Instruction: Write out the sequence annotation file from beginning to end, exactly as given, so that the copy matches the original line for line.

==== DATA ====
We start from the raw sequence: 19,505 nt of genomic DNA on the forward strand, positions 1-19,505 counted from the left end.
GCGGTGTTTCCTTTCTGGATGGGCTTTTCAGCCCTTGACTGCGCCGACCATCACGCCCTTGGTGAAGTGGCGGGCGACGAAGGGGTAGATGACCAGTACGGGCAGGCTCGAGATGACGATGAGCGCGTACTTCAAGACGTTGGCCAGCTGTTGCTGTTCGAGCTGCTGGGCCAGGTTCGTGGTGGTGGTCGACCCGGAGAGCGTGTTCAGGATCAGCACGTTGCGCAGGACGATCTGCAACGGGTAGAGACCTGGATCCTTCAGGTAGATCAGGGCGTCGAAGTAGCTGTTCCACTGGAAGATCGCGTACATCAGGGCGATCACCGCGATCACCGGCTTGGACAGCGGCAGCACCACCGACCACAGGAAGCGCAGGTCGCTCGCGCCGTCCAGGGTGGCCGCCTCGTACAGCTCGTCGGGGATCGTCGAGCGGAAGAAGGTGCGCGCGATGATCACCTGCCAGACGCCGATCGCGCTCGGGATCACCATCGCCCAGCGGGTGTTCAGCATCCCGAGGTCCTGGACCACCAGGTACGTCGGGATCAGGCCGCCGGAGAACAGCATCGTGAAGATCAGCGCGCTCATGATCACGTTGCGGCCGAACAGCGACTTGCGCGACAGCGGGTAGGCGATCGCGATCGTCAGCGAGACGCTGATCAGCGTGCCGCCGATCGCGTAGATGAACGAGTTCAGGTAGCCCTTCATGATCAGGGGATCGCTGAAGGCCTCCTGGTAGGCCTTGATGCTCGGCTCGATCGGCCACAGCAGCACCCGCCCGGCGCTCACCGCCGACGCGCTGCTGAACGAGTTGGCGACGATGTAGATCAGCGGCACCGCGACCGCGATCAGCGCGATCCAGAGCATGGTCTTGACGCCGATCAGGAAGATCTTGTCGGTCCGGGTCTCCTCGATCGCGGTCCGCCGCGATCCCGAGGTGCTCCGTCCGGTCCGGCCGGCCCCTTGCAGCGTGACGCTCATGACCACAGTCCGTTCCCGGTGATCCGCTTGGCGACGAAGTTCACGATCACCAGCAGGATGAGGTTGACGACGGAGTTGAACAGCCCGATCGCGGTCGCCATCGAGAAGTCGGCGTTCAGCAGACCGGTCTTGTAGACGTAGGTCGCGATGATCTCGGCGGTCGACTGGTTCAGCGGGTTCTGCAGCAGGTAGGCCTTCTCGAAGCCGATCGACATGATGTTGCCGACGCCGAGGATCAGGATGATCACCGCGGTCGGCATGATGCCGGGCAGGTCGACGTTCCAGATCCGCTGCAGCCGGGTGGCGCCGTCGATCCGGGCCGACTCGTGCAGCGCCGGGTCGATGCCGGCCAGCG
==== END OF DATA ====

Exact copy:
We start from the raw sequence: 19,505 nt of genomic DNA on the forward strand, positions 1-19,505 counted from the left end.
GCGGTGTTTCCTTTCTGGATGGGCTTTTCAGCCCTTGACTGCGCCGACCATCACGCCCTTGGTGAAGTGGCGGGCGACGAAGGGGTAGATGACCAGTACGGGCAGGCTCGAGATGACGATGAGCGCGTACTTCAAGACGTTGGCCAGCTGTTGCTGTTCGAGCTGCTGGGCCAGGTTCGTGGTGGTGGTCGACCCGGAGAGCGTGTTCAGGATCAGCACGTTGCGCAGGACGATCTGCAACGGGTAGAGACCTGGATCCTTCAGGTAGATCAGGGCGTCGAAGTAGCTGTTCCACTGGAAGATCGCGTACATCAGGGCGATCACCGCGATCACCGGCTTGGACAGCGGCAGCACCACCGACCACAGGAAGCGCAGGTCGCTCGCGCCGTCCAGGGTGGCCGCCTCGTACAGCTCGTCGGGGATCGTCGAGCGGAAGAAGGTGCGCGCGATGATCACCTGCCAGACGCCGATCGCGCTCGGGATCACCATCGCCCAGCGGGTGTTCAGCATCCCGAGGTCCTGGACCACCAGGTACGTCGGGATCAGGCCGCCGGAGAACAGCATCGTGAAGATCAGCGCGCTCATGATCACGTTGCGGCCGAACAGCGACTTGCGCGACAGCGGGTAGGCGATCGCGATCGTCAGCGAGACGCTGATCAGCGTGCCGCCGATCGCGTAGATGAACGAGTTCAGGTAGCCCTTCATGATCAGGGGATCGCTGAAGGCCTCCTGGTAGGCCTTGATGCTCGGCTCGATCGGCCACAGCAGCACCCGCCCGGCGCTCACCGCCGACGCGCTGCTGAACGAGTTGGCGACGATGTAGATCAGCGGCACCGCGACCGCGATCAGCGCGATCCAGAGCATGGTCTTGACGCCGATCAGGAAGATCTTGTCGGTCCGGGTCTCCTCGATCGCGGTCCGCCGCGATCCCGAGGTGCTCCGTCCGGTCCGGCCGGCCCCTTGCAGCGTGACGCTCATGACCACAGTCCGTTCCCGGTGATCCGCTTGGCGACGAAGTTCACGATCACCAGCAGGATGAGGTTGACGACGGAGTTGAACAGCCCGATCGCGGTCGCCATCGAGAAGTCGGCGTTCAGCAGACCGGTCTTGTAGACGTAGGTCGCGATGATCTCGGCGGTCGACTGGTTCAGCGGGTTCTGCAGCAGGTAGGCCTTCTCGAAGCCGATCGACATGATGTTGCCGACGCCGAGGATCAGGATGATCACCGCGGTCGGCATGATGCCGGGCAGGTCGACGTTCCAGATCCGCTGCAGCCGGGTGGCGCCGTCGATCCGGGCCGACTCGTGCAGCGCCGGGTCGATGCCGGCCAGCG